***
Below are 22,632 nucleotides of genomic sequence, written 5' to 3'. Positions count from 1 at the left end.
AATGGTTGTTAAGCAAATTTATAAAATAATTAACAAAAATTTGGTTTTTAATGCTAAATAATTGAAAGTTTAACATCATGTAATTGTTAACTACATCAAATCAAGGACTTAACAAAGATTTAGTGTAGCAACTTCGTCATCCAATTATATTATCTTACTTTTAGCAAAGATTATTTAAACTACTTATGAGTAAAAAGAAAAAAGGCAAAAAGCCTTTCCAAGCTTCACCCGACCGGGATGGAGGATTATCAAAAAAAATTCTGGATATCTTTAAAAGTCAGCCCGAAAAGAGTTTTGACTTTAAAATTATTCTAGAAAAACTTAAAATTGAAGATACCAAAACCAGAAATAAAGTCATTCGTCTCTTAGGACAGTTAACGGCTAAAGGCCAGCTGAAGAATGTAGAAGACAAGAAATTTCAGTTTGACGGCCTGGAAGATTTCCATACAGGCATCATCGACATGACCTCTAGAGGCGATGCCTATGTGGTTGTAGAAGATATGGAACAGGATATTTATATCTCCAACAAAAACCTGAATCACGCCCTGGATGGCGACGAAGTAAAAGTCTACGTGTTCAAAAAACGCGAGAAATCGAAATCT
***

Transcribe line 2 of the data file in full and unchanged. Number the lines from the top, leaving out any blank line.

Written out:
AATGGTTGTTAAGCAAATTTATAAAATAATTAACAAAAATTTGGTTTTTAATGCTAAATAATTGAAAGTTTAACATCATGTAATTGTTAACTACATCAAATCAAGGACTTAACAAAGATTTAGTGTAGCAACTTCGTCATCCAATTATATTATCTTACTTTTAGCAAAGATTATTTAAACTACTTATGAGTAAAAAGAAAAAAGGCAAAAAGCCTTTCCAAGCTTCACCCGACCGGGATGGAGGATTATCAAAAAAAATTCTGGATATCTTTAAAAGTCAGCCCGAAAAGAGTTTTGACTTTAAAATTATTCTAGAAAAACTTAAAATTGAAGATACCAAAACCAGAAATAAAGTCATTCGTCTCTTAGGACAGTTAACGGCTAAAGGCCAGCTGAAGAATGTAGAAGACAAGAAATTTCAGTTTGACGGCCTGGAAGATTTCCATACAGGCATCATCGACATGACCTCTAGAGGCGATGCCTATGTGGTTGTAGAAGATATGGAACAGGATATTTATATCTCCAACAAAAACCTGAATCACGCCCTGGATGGCGACGAAGTAAAAGTCTACGTGTTCAAAAAACGCGAGAAATCGAAATCT